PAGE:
Alison Light is a full-time writer. She writes and broadcasts chiefly on issues to do with British cultural life, literature and history.
She was born in Portsmouth, UK and took a degree in English at Churchill College, Cambridge University. She then worked as a school teacher, as a studio manager at the BBC, and taught part-time in adult education. After gaining a doctorate from Sussex University she lectured in English at Brighton Polytechnic and at Royal Holloway College.
As the widow of the historian, Raphael Samuel, she spent several years helping to establish the Raphael Samuel History Centre and Archive: both are now flourishing in London.
Meanwhile she has written for the press, lectured part-time in English at University College London and as Professor of Modern English Literature and Culture at Newcastle University. She has also held Honorary and Visiting Professorships, most recently at Sheffield Hallam University and Newcastle. She is currently Honorary Professor in the Department of English, University College, London; a (Non-Stipendiary) Research Fellow attached to The Oxford Centre for Research in the Humanities, and Senior Associate of Pembroke College, Oxford.
Her last book, Common People (2014), was shortlisted for the Samuel Johnson prize in non-fiction.
Raphael Samuel Memorial Lecture 2016
Alison's lecture, Between Private and Public: Writing a Memoir about Raphael and Myself will be published in History Workshop Journal 83 in Spring 2017 and online. A podcast is already available:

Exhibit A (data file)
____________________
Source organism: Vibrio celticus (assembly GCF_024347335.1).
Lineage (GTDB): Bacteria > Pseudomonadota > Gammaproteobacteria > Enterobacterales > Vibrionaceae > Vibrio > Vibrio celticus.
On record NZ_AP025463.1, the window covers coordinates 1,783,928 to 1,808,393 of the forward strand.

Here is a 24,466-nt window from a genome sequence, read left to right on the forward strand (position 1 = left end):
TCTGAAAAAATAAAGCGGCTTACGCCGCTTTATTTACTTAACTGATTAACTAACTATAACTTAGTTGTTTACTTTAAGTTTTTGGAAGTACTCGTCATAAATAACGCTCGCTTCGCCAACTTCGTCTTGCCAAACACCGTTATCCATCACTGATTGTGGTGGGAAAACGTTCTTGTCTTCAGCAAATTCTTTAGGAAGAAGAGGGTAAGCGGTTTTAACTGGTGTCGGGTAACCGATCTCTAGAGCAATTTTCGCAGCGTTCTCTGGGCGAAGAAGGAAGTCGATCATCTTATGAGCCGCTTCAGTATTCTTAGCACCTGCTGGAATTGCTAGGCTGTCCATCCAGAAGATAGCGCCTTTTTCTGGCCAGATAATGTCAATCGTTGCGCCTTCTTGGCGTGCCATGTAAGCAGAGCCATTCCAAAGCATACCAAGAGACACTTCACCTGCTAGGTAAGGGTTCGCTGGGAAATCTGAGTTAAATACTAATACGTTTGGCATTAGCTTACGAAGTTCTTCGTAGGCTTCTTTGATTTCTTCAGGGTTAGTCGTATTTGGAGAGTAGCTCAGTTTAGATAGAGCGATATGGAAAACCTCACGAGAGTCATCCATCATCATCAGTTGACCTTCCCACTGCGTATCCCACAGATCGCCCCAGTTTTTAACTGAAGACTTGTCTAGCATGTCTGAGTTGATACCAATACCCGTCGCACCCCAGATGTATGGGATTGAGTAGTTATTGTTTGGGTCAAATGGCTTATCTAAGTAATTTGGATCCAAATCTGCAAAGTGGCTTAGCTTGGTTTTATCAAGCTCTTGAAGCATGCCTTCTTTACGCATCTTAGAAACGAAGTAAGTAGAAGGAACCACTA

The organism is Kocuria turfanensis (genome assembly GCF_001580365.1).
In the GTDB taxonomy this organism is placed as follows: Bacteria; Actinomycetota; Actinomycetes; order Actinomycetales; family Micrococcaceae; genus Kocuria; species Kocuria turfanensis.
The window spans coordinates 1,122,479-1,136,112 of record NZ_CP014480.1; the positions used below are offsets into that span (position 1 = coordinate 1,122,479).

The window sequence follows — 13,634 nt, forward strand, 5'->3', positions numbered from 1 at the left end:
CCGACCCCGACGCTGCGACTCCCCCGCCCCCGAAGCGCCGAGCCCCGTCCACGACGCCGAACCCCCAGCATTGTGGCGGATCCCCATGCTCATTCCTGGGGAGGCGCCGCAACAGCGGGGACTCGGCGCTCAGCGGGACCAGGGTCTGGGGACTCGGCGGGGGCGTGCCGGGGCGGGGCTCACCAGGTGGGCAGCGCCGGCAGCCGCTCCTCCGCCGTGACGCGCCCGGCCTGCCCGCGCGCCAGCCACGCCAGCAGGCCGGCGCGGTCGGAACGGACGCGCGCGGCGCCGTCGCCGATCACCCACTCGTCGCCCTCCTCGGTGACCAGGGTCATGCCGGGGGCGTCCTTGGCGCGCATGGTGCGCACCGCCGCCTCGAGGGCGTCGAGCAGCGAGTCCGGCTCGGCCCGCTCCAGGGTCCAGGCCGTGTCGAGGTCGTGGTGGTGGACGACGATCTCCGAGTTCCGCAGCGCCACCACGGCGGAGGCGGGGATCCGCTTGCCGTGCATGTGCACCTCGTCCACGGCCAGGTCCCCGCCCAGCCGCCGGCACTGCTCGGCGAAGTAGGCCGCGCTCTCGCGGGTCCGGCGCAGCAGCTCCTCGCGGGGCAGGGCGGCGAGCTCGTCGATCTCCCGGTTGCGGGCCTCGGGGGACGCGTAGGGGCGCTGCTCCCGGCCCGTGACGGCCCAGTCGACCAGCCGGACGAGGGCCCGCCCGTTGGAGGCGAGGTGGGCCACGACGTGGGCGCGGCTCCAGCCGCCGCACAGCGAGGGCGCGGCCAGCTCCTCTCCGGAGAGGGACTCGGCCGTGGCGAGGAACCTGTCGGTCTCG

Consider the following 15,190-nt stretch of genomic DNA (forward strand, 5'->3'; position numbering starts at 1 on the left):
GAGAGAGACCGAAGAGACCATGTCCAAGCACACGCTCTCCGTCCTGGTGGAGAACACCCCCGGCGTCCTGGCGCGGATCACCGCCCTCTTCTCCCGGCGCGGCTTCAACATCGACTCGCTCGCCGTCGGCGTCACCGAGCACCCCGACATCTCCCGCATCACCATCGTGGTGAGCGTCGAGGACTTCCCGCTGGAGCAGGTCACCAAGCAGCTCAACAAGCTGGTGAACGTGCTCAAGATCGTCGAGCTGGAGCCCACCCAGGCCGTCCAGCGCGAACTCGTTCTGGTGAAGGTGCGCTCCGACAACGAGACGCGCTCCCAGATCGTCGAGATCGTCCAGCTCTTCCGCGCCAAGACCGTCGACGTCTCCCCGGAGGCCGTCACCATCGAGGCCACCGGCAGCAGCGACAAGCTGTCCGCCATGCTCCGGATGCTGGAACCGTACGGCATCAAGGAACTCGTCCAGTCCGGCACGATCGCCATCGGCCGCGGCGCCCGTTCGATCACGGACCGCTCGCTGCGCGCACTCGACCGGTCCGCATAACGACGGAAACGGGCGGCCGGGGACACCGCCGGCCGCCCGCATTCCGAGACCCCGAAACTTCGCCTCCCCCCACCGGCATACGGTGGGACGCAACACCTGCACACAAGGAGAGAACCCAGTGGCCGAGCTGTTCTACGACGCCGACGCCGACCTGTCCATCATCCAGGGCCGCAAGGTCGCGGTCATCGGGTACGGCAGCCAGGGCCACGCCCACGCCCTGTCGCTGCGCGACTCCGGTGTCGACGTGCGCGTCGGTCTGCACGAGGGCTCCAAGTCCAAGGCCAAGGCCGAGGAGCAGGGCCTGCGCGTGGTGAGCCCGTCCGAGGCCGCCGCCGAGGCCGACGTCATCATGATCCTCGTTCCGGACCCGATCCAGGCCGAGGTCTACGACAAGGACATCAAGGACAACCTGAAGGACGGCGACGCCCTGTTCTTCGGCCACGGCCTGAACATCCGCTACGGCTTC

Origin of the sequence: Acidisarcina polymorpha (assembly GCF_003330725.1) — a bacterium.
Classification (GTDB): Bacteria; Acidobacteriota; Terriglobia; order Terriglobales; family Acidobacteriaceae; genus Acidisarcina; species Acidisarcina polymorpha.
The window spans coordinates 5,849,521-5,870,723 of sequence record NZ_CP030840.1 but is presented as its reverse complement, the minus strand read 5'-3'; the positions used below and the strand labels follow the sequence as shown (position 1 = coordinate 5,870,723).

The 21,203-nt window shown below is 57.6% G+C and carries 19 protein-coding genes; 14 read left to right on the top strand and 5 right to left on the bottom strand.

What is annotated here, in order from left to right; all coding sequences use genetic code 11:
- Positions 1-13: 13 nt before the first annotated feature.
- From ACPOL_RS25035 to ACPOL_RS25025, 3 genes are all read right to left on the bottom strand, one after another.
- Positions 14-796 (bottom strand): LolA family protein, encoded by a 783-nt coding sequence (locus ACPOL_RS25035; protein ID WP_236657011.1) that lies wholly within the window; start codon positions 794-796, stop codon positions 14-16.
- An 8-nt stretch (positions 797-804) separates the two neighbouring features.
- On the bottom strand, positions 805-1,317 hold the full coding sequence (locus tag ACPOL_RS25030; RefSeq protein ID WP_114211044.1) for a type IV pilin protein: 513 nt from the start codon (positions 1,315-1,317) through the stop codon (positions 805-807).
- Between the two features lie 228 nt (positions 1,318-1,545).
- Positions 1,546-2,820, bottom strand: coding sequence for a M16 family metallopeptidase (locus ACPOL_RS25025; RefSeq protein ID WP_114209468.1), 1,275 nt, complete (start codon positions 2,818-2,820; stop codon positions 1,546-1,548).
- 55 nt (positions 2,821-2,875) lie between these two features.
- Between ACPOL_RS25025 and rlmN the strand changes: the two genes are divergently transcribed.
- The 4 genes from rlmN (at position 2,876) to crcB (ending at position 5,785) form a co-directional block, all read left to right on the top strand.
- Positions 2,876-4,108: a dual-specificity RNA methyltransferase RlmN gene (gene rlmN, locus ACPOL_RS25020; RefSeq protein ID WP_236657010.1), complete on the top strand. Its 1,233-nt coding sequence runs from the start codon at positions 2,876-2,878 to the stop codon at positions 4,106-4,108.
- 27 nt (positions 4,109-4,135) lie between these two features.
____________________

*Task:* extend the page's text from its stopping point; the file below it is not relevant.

Listen to the podcast at History Workshop
A 'Diary' about the memoir Alison is writing can be found in London Review of Books, 2nd February 2017
A 'Diary' in London Review of Books
Alison writes about reading John McGahern's first novel The Barracks, remarkable - among other things - for its treatment of a woman with breast cancer in Slightly Foxed: The Real Reader's Quarterly, Issue 53, Spring 2017
Download A Lesson in Living (PDF)
Common People has been published in the US
Common People: In Pursuit of My Ancestors has been published in the US. Penelope Lively in the New York Times called it "The most powerful family history I have ever read."
And the Wall Street Journal hailed it as a "compelling portrait of a Britain in flux after the Industrial Revolution...full of moments where the public and the personal intersect to quietly devastating effect."
The Chicago paperback edition of Common People is now available.
Light gives our thoughts space to breathe alongside her own.
Intelligent Life Magazine, Economist